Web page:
Discovering termite infestations in a home is frightening enough for any homeowner, but even more so for those who furnish their home with wooden antiques. Termites are not picky about the type of wood that attracts them. Whether it is a floorboard or a futon is unimportant to them. Protecting this furniture is obviously important, because once damaged, its value will be compromised forever. Here is what to do if an infestation of these pests is discovered inside an antique-laden home.
Take Immediate Action
The moment that any termite holes, in furniture or the home, are discovered immediately contact an exterminator. Following that, begin inspecting everything in the home, as well as the home itself. Remove any wooden antiques that are free of termites or termite holes. Put these items in storage, somewhere away from the property. Termites can just as easily gain access to a shed or garage on the same property. Do not leave unaffected valuables in the home where they are at risk, and do not place any items in storage that contain signs of termites, even if the insects themselves are not apparent. It is not worth the risk of exposing stored items.
Have Damage Repaired
Before having the home treated, talk to a restoration expert about whether or not the materials the exterminator will be using could cause further damage to the infested pieces. Most companies use environmentally safer products than were used in the past, but there is no point in causing further damage. Once the infestation has been eradicated by the exterminator, and a preventative treatment plan established for the future, repairing the pieces is the next step. Small amounts of damage, especially in hidden areas may not need to be repaired at all. Obvious damage should be repaired by an antiques restoration expert. Antique owners should only fill, sand or paint pieces when they are unconcerned with the value of the piece, and are just interested in keeping it in their own home.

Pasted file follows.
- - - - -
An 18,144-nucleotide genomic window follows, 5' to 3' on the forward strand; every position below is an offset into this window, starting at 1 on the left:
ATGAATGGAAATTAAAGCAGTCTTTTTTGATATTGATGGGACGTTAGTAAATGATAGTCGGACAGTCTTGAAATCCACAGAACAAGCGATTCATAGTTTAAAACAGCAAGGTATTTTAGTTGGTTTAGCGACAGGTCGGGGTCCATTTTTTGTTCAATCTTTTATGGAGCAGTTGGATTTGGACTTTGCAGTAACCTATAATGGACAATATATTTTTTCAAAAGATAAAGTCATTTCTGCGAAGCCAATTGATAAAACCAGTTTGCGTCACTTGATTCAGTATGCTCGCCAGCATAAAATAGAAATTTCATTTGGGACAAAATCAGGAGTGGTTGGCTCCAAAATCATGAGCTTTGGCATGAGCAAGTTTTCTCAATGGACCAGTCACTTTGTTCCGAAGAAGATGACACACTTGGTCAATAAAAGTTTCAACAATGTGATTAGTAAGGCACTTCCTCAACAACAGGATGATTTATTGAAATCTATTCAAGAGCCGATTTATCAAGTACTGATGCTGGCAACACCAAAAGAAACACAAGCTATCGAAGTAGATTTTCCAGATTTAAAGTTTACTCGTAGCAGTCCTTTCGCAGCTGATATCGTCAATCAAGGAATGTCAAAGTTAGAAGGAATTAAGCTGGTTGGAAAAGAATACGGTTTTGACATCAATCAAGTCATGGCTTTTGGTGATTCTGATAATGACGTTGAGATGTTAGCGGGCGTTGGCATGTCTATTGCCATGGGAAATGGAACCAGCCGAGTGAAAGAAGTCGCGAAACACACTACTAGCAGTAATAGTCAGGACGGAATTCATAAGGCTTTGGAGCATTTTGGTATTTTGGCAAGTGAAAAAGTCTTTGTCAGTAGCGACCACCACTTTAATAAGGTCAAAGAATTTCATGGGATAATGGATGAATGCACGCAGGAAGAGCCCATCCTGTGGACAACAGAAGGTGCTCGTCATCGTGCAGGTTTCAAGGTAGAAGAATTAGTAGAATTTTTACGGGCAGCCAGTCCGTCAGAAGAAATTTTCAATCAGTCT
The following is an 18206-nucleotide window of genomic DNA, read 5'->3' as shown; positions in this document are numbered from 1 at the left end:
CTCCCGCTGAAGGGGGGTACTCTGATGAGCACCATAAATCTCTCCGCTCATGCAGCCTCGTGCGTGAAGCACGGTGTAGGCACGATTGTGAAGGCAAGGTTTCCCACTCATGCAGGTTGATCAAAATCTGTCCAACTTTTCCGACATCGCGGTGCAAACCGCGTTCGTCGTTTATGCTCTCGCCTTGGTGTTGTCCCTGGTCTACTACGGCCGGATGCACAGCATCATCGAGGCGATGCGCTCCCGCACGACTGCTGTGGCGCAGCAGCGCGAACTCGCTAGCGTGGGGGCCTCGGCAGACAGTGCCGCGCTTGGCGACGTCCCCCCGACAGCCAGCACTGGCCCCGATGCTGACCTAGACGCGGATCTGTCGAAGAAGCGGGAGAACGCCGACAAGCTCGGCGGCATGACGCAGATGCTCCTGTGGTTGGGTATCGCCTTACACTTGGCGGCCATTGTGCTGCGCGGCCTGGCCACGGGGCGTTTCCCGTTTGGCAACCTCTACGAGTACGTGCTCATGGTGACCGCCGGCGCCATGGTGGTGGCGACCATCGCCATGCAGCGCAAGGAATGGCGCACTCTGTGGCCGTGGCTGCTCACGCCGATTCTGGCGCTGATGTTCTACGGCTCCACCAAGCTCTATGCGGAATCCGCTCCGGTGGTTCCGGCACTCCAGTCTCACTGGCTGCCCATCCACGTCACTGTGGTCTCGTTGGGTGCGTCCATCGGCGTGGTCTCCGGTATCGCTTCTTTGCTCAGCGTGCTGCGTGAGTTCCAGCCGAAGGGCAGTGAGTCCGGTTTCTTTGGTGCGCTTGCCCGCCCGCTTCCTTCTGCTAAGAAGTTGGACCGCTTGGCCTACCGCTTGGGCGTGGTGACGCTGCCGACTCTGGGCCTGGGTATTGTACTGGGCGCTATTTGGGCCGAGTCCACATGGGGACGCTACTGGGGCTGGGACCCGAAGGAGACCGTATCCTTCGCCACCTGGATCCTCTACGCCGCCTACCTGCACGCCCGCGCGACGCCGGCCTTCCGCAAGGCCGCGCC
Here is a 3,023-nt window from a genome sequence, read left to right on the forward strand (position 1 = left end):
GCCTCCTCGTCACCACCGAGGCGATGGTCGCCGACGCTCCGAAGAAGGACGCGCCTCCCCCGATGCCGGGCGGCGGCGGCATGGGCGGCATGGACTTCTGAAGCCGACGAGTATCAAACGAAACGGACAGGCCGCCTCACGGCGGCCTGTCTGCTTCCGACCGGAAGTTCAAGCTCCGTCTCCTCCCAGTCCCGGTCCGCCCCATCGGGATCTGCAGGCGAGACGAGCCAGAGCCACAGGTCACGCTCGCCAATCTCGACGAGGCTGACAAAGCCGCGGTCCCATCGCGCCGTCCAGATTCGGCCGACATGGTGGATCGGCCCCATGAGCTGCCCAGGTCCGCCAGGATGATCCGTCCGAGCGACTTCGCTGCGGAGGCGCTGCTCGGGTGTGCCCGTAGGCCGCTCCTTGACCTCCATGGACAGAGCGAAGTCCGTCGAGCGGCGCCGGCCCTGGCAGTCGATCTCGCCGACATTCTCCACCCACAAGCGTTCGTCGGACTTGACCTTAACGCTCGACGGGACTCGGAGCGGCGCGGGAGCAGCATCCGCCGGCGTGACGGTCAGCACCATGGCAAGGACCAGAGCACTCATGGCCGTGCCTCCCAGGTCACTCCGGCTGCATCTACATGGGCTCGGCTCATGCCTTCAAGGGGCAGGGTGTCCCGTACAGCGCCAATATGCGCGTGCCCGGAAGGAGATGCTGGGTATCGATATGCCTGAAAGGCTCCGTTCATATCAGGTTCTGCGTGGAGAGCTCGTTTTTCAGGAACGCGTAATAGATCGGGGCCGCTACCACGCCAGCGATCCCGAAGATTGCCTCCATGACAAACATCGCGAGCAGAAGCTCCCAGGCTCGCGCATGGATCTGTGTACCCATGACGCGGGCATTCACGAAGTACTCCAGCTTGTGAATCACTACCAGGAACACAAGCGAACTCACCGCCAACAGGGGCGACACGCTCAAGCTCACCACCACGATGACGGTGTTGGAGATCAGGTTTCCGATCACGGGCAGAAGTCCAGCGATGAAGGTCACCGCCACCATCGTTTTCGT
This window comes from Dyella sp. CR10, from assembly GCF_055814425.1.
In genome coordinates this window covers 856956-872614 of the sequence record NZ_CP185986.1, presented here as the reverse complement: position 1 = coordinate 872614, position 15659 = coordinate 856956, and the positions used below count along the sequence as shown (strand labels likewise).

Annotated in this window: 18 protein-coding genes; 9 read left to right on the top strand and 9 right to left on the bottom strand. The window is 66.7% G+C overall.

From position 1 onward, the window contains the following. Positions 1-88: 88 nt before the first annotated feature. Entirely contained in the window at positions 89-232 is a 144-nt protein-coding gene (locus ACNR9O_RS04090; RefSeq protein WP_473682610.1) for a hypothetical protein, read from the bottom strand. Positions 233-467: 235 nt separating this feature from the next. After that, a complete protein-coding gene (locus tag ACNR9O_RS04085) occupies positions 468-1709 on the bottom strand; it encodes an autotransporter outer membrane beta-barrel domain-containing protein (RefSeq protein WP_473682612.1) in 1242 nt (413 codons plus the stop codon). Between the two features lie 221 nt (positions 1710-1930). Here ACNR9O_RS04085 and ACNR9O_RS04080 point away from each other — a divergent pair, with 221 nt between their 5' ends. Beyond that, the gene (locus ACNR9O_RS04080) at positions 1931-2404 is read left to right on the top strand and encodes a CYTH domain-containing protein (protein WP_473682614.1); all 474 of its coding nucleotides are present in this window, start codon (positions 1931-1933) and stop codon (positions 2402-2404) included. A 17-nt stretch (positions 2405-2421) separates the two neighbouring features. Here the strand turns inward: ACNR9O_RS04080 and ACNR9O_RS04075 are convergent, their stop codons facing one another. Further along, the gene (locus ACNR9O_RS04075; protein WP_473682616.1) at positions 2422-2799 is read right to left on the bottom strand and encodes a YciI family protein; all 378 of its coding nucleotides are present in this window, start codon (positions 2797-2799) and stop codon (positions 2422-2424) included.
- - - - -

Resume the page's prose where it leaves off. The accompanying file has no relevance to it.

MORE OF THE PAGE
Prevent Further Infestations
In addition to regular termite treatments and the tips the exterminator provides to make the home less appealing to termites, there are specific things homeowners can do to protect their furnishings. Avoid keeping antiques in storage where they are not regularly cleaned and inspected. Sheds, garages and attics are easy areas for termites to set up their homes without being noticed. When bringing home new pieces, carefully inspect them for any signs of damage. If the item is infested or looks questionable, make certain they are pest-free before taking them inside.
One method is by freezing. In cold climates, large pieces can be kept in an unheated enclosure and small items can be sealed in plastic and placed in a freezer. However, for this to work the temperatures must remain below freezing for at least two weeks. This is easy for small items, but not as simple for large pieces. Green pest removal chemicals may work and be safe, but there is never any guarantee. Generally, unless the piece is too desirable to pass up, it may not be worth the effort required to de-bug it, or worth the risk to the rest of the collection.
Termites are a severe problem in the United States, costing Americans over $2 billion annually just to get rid of them. They are a concern that every homeowner should take seriously, especially those who fill their homes with antiques. Early identification of the problem is the best way to keep repair and treatment costs lower, so remember to perform regular inspections of the home and its furnishings.
For more information, contact Freedom Pest Solutions or a similar company.